Home price growth slowed in October and the question that lingers is whether the recovery from the slump in pricing that began with the Great Recession in 2008-09, is coming to an end. This is an important consideration because price growth provides the accumulation of equity that typically allows homeowners to “trade up.” The cycle moves throughout the housing spectrum as then inventory for first time homebuyers becomes more plentiful, and the virtuous cycle progresses.
There are many factors that impact housing prices and the most common is employment and wage growth. As would be obvious to any homeowner/prospective homeowner, it is unlikely that someone would commit to a 30 year stream of mortgage payments if they were uncertain of their job prospects or wage trajectory. Those payments become more burdensome as interest rates rise, so interest rates are also a significant factor.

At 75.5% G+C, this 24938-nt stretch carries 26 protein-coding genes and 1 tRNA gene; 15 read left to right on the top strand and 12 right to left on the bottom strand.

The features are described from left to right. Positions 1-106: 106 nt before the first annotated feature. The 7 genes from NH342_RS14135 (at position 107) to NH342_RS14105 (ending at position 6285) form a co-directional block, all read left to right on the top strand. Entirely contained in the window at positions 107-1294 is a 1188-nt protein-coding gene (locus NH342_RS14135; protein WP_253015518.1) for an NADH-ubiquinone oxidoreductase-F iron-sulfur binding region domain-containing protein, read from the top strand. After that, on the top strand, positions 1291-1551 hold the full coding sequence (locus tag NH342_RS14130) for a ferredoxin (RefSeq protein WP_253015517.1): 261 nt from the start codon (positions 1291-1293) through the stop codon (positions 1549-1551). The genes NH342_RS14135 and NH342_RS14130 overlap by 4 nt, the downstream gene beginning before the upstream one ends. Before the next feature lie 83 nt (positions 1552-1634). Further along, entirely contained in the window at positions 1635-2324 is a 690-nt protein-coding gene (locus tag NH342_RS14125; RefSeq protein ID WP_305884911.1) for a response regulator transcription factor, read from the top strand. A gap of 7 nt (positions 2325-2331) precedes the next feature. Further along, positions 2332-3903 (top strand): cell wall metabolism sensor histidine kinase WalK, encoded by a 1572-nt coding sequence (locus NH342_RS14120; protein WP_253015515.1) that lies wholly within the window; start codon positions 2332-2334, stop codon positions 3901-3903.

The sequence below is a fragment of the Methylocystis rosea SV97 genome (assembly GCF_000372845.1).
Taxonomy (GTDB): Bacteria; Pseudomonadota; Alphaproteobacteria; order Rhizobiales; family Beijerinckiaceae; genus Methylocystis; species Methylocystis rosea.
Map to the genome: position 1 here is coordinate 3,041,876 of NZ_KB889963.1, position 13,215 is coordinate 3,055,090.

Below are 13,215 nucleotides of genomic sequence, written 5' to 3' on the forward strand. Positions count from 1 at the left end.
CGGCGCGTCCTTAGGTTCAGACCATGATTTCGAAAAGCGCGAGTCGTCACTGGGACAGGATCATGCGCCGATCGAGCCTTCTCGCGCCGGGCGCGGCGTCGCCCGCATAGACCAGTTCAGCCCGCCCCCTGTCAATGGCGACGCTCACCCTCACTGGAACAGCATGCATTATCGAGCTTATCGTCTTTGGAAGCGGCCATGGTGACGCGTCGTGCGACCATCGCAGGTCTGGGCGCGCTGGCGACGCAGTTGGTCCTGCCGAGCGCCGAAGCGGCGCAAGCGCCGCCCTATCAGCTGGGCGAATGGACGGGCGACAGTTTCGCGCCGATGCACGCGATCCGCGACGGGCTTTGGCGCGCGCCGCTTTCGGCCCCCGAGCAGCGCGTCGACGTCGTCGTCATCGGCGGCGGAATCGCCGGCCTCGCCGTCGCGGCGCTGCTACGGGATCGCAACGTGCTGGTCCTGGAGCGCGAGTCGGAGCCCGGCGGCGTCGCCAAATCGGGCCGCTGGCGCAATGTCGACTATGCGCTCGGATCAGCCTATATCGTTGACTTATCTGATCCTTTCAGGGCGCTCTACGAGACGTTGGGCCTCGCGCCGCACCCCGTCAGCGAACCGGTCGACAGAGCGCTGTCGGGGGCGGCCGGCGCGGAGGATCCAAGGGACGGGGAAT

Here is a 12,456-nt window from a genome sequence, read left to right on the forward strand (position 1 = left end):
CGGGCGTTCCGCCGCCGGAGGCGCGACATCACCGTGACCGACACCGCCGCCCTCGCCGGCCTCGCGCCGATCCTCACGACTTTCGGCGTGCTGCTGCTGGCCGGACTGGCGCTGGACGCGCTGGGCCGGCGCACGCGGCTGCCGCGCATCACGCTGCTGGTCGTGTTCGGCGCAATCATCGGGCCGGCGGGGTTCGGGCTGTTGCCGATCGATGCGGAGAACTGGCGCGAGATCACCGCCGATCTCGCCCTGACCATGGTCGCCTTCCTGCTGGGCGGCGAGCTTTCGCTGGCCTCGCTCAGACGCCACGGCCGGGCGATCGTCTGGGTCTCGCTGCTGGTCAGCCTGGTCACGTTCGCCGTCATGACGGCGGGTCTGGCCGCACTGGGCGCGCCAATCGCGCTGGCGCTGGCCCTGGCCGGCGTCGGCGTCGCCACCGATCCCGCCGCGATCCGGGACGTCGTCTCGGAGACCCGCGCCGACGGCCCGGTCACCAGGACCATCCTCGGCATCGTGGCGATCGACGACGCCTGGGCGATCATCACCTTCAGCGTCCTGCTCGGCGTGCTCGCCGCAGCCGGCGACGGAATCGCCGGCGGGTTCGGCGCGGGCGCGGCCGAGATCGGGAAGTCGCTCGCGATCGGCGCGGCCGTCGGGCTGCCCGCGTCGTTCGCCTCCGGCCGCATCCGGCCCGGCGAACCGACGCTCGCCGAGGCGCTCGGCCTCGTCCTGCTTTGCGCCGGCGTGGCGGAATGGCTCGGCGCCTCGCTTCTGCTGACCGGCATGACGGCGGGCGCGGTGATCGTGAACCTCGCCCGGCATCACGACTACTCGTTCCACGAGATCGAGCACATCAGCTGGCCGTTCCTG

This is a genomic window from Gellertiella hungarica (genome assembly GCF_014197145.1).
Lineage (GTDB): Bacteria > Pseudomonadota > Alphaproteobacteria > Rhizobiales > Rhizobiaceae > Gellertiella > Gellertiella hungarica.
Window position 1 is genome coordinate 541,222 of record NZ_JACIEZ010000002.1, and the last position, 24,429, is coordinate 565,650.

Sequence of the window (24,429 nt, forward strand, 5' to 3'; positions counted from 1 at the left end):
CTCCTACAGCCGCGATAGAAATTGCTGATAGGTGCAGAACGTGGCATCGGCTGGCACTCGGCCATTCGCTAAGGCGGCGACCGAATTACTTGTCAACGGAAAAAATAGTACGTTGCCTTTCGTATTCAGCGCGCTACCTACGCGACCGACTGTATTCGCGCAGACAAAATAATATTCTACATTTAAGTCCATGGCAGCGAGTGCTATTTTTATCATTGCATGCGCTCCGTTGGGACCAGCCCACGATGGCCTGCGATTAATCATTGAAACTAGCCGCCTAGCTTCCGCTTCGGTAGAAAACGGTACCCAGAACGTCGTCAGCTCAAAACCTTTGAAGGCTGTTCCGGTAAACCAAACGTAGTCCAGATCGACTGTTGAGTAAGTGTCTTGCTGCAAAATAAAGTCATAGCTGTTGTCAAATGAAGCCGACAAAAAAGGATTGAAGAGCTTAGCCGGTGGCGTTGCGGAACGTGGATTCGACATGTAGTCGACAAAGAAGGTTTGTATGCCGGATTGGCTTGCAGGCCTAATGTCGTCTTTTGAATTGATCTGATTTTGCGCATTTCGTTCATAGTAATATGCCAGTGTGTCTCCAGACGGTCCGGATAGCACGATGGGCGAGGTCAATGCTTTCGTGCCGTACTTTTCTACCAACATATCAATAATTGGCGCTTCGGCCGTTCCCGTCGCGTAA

The latter issue – interest rates – is not burdensome as mortgage rates remain near generational lows. Employment, however, continues to be a sore spot in this economic recovery.
The drop in gasoline prices may be the hidden factor that impacts pricing of homes in the near term. Some fence sitting homebuyers may conclude that the savings from money formerly spent on gasoline, may be used to buttress a house payment.
Time will tell.
All comments or questions are welcomed.
Bob Bilkie, CFA®